Bronchial responsiveness and lung function in recurrently wheezy infants

S. M. Stick, J. Arnott, D. J. Turner, S. Young, L. I. Landau, P. N. Lesouef

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93 Citations (Scopus)


Although most wheezy infants are considered asthmatic, they generally respond poorly to antiasthma treatment, and there is inadequate knowledge about the pathologic mechanisms that cause wheezing at this age. The aim of this study was to determine whether the strong association between wheezing and bronchial responsiveness (BR) seen in older subjects was also present in infants. We compared BR with inhaled histamine in 19 recurrently wheezy infants with a group of age-, height-, weight-, and sex-matched control infants. Maximal flow at FRC (VμaxFRC) was determined from partial expiratory flow-volume curves generated using the 'squeeze' technique. Histamine was delivered during 1 min of tidal breathing in doubling concentrations from 0.125 g/L to a maximum of 8 g/L or until VμaxFRC fell by 40% (PC40). The median baseline VμaxFRC for the wheezy infants was 100.0 ml/s compared with 182.0 ml/s for the control infants (p < 0.01). However, there was no significant difference in the PC40 between the two groups (2.1 versus 2.3 g/L).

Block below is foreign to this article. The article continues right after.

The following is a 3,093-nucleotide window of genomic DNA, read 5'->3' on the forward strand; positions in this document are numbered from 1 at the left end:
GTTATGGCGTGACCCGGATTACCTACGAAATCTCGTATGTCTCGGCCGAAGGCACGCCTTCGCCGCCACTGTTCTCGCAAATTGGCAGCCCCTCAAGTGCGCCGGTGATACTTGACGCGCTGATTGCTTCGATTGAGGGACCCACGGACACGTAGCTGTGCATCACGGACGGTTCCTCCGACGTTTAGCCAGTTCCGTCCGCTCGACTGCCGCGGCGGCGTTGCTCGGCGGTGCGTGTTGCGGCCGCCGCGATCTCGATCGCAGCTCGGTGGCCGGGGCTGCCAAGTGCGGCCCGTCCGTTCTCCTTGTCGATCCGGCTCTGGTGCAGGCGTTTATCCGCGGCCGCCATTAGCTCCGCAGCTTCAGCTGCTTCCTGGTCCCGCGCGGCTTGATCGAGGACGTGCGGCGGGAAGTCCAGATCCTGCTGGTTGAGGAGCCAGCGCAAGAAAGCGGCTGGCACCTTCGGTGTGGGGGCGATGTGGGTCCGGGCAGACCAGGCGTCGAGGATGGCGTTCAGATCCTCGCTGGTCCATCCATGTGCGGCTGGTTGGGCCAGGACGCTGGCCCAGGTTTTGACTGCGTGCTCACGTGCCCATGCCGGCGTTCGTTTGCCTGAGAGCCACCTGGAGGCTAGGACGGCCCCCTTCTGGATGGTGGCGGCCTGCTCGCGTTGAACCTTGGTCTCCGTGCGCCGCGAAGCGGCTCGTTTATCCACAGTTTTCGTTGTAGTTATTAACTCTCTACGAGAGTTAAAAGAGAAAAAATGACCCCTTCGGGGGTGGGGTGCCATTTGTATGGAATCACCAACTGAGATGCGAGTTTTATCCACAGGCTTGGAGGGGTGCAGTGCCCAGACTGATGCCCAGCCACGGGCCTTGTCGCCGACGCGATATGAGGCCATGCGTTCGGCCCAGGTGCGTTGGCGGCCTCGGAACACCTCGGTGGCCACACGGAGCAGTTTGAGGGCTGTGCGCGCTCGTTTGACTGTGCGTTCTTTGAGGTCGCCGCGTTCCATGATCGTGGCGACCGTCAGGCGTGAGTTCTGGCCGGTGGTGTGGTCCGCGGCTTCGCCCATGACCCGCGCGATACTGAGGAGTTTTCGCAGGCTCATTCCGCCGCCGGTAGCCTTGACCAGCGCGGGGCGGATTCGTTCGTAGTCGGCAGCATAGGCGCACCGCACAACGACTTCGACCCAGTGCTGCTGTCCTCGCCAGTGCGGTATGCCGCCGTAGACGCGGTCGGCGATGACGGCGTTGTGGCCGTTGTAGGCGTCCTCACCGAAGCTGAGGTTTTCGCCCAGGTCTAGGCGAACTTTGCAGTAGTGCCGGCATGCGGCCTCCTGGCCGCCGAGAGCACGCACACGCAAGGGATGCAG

Original languageEnglish
Pages (from-to)1012-1015
Number of pages4
JournalAmerican Review of Respiratory Disease
Issue number5
Publication statusPublished - 1991


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